I don't know if this question belongs in this particular forum, but can anyone tell me if posting a poem here makes it ineligible for contests where the submissions must be 'original and not published elsewhere'?

    Replies for this message:
    • Rookie Rev. Dr. A. Jacob Hassler (12/27/2005 6:59:00 AM) Post reply

      not sure. i always remove submitted poems anyway, to avoid any such repercussions down the road. you can always repost them. Jake

  • Rookie Allan James Saywell (12/26/2005 2:56:00 PM) Post reply


    i will make a glutton of myself
    yes and my foe
    will bleed on both sides

  • Rookie - 7 Points Max Reif (12/26/2005 9:39:00 AM) Post reply

    Sunbeams flit and waver in the rifts,
    Vanish and reappear, linger and sleep,
    Conquer with radiance the obdurate angles,
    Filter between the naked rents and wind-bleached jags.

    Can you guess who wrote those lines? Helen Keller!
    We (re-) watched THE MIRACLE WORKER last night. My wife said everyone should see it every 20 years. Indeed, it contains the essence of such mysteries of Spirit and communication, that were one to spend one's life meditating deeply on the life and writings of Helen Keller, that time might be well spent.

    I just pasted a review of Ms. Keller's Whitmanesque book of poetry, from 1910, THE STONE WALL, from the NEW YORK TIMES, again on the 'Freeform Poetry Forum' page here at PH. THe reviewer marvels 1) that Helen Keller can write such detailed, seeminly visual imagery, and 2) that she demonstrates that beauty can and does come from somewhere beyond the senses.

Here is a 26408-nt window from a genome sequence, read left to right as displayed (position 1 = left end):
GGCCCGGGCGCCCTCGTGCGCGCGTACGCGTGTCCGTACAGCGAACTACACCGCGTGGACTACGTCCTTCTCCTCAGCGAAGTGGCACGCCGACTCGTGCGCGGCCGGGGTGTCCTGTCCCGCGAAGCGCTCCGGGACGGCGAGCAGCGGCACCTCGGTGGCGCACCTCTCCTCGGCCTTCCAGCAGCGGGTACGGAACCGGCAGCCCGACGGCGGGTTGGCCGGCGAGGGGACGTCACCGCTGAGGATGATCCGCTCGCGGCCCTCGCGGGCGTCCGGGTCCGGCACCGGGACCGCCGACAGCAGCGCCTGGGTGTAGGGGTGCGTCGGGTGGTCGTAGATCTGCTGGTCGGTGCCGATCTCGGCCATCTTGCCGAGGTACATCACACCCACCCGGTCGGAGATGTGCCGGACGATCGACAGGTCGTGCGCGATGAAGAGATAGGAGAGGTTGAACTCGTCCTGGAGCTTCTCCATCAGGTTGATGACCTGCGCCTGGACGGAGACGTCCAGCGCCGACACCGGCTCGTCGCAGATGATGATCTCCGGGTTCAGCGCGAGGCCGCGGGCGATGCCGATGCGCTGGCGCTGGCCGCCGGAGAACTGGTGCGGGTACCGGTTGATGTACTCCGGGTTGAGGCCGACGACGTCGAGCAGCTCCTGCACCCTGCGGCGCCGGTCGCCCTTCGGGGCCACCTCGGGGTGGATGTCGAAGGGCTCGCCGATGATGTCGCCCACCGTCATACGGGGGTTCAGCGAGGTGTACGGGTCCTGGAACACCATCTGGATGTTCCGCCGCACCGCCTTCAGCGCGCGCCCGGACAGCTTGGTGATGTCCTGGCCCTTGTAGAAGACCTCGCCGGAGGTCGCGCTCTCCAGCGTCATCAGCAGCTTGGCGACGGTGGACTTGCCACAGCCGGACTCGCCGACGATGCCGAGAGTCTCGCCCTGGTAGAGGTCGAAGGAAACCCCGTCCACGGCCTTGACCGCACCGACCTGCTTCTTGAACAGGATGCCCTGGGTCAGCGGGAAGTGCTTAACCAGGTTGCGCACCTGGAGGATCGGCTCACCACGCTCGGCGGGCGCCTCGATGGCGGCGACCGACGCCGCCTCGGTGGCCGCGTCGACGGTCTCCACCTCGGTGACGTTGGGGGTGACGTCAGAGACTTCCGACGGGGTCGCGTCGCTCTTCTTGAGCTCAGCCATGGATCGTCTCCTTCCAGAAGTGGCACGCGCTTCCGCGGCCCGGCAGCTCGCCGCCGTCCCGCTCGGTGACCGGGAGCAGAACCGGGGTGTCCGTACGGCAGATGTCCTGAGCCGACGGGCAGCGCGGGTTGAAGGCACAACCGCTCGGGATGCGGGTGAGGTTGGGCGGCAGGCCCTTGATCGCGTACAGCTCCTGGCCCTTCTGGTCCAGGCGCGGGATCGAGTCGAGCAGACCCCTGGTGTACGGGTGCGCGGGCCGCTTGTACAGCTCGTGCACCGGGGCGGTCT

Elsewhere, Ms. Keller once remarked that beauty for her is 'the flow of curved and straight lines that is upon all things.' (I may have missed the quote slightly) .

    Her autobiography, THE STORY OF MY LIFE, has been placed online by the American Foundation for the Blind, at:
    www.afb.org/mylife/book.asp? ch=HK-toc

  • Rookie Ikazoboh Austine Jeffrey (12/26/2005 4:46:00 AM) Post reply

    wow if i say this is good i think its an understatement.i guess he is just starting sally

  • Rookie Mary Nagy (12/25/2005 10:06:00 PM) Post reply | Read 3 replies

    very sad..........

    Replies for this message:
    • Rookie Mary Nagy (12/26/2005 5:45:00 PM) Post reply

      nothing worth repeating......

    • Rookie Herbert Nehrlich1 (12/26/2005 12:01:00 AM) Post reply

      Mry, it is nice to see that you are still the eternal optimist. When you get to be my age (or Jerry's! ! ! !) you will be less easily persuaded of the inherent goodness of the many. There is always ... more

    • Rookie Michael Voorhis (12/25/2005 10:13:00 PM) Post reply | Read 1 reply

      HAHAHA That is probably the most childish thing Ive ever seen in my entire life, and it was done by someone who calls himself an adult. I agree with you Mary, it is very sad.